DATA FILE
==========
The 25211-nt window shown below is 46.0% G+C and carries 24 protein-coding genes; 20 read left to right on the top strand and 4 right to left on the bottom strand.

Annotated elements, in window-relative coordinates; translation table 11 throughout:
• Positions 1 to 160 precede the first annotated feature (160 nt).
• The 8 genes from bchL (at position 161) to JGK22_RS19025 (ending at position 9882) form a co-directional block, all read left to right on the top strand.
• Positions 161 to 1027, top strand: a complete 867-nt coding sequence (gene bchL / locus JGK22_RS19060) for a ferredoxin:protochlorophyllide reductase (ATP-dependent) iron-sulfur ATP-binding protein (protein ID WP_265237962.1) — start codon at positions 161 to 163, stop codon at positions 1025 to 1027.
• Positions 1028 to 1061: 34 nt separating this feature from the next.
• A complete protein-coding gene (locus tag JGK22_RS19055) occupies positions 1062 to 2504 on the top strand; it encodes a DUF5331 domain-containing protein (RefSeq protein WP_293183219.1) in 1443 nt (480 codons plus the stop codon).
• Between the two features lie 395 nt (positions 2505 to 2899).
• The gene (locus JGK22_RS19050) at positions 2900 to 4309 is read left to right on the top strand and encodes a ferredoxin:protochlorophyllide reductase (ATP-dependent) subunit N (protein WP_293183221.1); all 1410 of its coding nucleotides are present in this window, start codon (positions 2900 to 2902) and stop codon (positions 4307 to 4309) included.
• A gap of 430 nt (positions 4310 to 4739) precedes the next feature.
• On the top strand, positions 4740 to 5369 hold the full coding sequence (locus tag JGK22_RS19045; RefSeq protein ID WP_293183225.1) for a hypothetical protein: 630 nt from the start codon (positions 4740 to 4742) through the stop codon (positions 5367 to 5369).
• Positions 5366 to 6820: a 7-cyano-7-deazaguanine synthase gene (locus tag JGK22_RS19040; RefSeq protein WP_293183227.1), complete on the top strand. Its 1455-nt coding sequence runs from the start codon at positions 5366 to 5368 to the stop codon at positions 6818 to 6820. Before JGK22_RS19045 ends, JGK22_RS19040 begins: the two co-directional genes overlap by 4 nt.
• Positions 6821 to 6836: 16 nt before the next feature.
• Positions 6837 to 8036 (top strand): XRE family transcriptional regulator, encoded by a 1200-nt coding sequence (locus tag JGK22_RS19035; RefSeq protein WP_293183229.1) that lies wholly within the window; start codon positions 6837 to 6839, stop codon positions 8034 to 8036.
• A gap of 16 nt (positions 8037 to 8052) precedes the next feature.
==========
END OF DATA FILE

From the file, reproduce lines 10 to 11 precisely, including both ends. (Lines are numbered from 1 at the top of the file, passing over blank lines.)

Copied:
• A gap of 430 nt (positions 4310 to 4739) precedes the next feature.
• On the top strand, positions 4740 to 5369 hold the full coding sequence (locus tag JGK22_RS19045; RefSeq protein ID WP_293183225.1) for a hypothetical protein: 630 nt from the start codon (positions 4740 to 4742) through the stop codon (positions 5367 to 5369).